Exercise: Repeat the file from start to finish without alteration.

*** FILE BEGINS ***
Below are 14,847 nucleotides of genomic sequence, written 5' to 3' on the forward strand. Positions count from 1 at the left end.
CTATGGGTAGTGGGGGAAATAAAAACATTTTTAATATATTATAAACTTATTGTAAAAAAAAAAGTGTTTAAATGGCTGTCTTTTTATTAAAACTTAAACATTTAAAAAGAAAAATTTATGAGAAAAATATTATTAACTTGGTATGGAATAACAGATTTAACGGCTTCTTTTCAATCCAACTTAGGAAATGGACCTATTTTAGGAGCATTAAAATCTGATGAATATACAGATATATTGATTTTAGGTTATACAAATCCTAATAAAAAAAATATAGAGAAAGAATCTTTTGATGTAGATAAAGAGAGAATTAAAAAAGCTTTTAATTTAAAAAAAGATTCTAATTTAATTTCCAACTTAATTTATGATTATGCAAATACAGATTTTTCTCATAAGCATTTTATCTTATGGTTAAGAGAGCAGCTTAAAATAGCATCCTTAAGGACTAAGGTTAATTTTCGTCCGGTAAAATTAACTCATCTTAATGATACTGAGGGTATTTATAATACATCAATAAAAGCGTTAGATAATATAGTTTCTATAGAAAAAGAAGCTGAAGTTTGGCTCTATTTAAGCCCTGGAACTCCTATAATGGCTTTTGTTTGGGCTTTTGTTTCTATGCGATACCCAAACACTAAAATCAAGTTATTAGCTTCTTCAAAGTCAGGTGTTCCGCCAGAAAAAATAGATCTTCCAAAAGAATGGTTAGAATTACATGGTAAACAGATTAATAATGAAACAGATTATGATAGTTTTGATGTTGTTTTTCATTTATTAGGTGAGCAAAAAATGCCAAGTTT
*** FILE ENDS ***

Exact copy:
Below are 14,847 nucleotides of genomic sequence, written 5' to 3' on the forward strand. Positions count from 1 at the left end.
CTATGGGTAGTGGGGGAAATAAAAACATTTTTAATATATTATAAACTTATTGTAAAAAAAAAAGTGTTTAAATGGCTGTCTTTTTATTAAAACTTAAACATTTAAAAAGAAAAATTTATGAGAAAAATATTATTAACTTGGTATGGAATAACAGATTTAACGGCTTCTTTTCAATCCAACTTAGGAAATGGACCTATTTTAGGAGCATTAAAATCTGATGAATATACAGATATATTGATTTTAGGTTATACAAATCCTAATAAAAAAAATATAGAGAAAGAATCTTTTGATGTAGATAAAGAGAGAATTAAAAAAGCTTTTAATTTAAAAAAAGATTCTAATTTAATTTCCAACTTAATTTATGATTATGCAAATACAGATTTTTCTCATAAGCATTTTATCTTATGGTTAAGAGAGCAGCTTAAAATAGCATCCTTAAGGACTAAGGTTAATTTTCGTCCGGTAAAATTAACTCATCTTAATGATACTGAGGGTATTTATAATACATCAATAAAAGCGTTAGATAATATAGTTTCTATAGAAAAAGAAGCTGAAGTTTGGCTCTATTTAAGCCCTGGAACTCCTATAATGGCTTTTGTTTGGGCTTTTGTTTCTATGCGATACCCAAACACTAAAATCAAGTTATTAGCTTCTTCAAAGTCAGGTGTTCCGCCAGAAAAAATAGATCTTCCAAAAGAATGGTTAGAATTACATGGTAAACAGATTAATAATGAAACAGATTATGATAGTTTTGATGTTGTTTTTCATTTATTAGGTGAGCAAAAAATGCCAAGTTT